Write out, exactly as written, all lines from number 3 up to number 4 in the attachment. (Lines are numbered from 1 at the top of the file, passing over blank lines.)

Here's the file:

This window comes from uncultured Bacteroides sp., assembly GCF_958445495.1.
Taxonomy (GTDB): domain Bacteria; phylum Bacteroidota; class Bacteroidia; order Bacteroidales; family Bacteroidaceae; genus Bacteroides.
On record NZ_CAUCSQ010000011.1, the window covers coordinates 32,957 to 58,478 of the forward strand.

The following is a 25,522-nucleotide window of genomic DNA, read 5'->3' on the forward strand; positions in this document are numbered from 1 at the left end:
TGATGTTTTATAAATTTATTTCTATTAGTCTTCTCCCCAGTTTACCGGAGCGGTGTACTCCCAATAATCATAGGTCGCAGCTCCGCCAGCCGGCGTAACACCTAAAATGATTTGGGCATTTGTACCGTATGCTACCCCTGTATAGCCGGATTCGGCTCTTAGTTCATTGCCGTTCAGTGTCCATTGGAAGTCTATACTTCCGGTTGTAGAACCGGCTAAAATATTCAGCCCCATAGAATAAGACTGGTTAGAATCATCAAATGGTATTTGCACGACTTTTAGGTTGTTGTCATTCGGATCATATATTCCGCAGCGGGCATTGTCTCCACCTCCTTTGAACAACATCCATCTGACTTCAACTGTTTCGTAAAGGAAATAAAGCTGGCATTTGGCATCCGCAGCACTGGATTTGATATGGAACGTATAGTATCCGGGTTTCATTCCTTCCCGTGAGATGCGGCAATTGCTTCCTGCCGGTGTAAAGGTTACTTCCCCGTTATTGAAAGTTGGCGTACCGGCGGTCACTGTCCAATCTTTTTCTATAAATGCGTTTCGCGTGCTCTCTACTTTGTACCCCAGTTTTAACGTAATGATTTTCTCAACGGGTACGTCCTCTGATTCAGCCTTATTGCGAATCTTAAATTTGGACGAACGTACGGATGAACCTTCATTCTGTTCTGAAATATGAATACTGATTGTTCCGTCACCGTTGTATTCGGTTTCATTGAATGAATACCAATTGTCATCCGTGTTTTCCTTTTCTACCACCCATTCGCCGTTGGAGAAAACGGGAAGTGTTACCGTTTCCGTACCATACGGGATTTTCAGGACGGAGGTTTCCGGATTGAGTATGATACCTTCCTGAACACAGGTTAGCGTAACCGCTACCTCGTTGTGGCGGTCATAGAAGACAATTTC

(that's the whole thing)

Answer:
On record NZ_CAUCSQ010000011.1, the window covers coordinates 32,957 to 58,478 of the forward strand.

The following is a 25,522-nucleotide window of genomic DNA, read 5'->3' on the forward strand; positions in this document are numbered from 1 at the left end: